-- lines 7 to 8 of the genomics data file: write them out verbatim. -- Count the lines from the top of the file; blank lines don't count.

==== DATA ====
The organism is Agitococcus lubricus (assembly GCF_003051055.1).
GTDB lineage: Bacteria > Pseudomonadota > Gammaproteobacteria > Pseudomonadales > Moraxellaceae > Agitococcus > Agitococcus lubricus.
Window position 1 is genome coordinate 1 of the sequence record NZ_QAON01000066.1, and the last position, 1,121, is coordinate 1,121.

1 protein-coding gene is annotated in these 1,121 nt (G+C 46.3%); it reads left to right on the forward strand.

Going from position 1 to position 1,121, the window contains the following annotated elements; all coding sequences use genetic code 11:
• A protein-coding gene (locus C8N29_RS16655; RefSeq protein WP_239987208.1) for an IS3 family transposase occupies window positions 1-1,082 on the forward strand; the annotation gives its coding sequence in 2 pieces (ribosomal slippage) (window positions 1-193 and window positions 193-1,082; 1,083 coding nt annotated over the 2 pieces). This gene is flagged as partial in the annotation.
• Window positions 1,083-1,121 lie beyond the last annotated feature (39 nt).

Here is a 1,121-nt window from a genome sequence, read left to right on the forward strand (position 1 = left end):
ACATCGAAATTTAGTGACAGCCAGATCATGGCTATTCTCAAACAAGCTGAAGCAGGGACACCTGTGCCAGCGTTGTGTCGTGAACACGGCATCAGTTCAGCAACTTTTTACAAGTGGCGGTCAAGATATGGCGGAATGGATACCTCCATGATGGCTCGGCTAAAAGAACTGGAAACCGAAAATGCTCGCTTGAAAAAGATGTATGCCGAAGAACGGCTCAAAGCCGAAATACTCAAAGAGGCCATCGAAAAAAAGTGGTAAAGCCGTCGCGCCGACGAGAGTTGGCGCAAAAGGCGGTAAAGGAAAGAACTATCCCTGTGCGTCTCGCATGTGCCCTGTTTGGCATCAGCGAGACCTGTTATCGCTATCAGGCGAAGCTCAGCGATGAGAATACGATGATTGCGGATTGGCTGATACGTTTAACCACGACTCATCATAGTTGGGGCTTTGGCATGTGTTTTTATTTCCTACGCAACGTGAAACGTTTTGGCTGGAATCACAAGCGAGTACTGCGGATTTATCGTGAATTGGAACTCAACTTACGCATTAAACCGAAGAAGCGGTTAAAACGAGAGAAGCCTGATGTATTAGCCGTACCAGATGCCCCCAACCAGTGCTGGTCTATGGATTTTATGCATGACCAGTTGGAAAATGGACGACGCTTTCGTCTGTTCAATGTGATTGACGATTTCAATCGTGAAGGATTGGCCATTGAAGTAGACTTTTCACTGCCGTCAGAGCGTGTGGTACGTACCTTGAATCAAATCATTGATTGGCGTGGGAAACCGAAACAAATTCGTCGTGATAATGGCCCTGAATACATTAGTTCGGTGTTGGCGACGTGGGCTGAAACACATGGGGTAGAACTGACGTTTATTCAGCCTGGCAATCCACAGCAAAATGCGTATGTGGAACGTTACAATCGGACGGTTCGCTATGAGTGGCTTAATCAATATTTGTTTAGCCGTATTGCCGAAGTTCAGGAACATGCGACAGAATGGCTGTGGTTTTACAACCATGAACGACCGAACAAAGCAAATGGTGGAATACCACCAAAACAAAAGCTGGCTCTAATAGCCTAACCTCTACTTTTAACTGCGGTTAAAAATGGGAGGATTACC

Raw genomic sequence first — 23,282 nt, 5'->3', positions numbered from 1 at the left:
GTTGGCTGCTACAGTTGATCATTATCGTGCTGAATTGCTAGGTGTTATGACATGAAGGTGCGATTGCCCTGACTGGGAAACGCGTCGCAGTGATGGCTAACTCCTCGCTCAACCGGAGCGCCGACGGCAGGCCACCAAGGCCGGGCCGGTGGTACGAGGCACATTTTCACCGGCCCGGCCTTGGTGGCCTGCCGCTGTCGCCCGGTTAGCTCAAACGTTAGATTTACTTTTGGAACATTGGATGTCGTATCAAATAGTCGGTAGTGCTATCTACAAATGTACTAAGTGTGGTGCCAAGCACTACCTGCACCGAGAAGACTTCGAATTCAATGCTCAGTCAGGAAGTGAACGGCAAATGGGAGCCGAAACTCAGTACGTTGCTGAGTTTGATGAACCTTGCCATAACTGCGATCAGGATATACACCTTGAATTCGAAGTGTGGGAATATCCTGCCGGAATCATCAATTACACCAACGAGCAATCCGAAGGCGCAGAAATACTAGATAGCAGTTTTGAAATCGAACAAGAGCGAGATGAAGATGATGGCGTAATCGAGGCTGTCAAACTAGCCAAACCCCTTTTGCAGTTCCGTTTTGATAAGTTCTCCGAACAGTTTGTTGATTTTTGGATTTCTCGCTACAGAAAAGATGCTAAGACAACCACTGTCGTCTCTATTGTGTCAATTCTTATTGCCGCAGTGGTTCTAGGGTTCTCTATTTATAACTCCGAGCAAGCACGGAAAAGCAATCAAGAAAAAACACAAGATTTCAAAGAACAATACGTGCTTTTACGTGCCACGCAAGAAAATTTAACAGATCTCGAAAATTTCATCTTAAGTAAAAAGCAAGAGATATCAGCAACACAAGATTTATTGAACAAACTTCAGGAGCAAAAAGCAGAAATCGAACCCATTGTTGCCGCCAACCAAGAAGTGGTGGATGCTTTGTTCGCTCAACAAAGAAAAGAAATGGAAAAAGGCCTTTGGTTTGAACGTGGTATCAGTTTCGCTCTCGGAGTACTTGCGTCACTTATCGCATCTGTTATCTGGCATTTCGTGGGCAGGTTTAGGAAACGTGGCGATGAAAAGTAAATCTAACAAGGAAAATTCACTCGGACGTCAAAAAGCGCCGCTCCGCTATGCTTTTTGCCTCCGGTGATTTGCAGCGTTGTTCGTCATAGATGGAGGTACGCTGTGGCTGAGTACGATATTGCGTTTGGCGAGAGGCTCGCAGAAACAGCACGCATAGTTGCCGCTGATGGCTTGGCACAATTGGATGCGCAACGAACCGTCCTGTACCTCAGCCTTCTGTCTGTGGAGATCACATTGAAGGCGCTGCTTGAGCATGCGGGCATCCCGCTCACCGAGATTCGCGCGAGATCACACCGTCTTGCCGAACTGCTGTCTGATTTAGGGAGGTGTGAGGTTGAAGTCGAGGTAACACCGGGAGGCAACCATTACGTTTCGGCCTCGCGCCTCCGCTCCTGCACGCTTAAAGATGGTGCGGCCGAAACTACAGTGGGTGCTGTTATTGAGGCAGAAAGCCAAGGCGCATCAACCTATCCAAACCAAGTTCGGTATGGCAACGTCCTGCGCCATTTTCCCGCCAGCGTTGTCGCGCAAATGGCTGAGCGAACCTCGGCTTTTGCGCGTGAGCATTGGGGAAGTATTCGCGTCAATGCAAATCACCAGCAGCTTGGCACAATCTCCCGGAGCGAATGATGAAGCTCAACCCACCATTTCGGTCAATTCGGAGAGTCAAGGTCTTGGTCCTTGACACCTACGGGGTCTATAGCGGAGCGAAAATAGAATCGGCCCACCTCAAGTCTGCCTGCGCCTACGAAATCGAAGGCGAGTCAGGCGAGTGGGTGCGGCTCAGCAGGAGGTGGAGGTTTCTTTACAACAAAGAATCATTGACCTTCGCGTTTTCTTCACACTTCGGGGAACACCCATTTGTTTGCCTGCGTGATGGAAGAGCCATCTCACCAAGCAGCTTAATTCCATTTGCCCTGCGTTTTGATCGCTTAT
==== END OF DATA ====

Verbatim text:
• Window positions 1,083-1,121 lie beyond the last annotated feature (39 nt).

Here is a 1,121-nt window from a genome sequence, read left to right on the forward strand (position 1 = left end):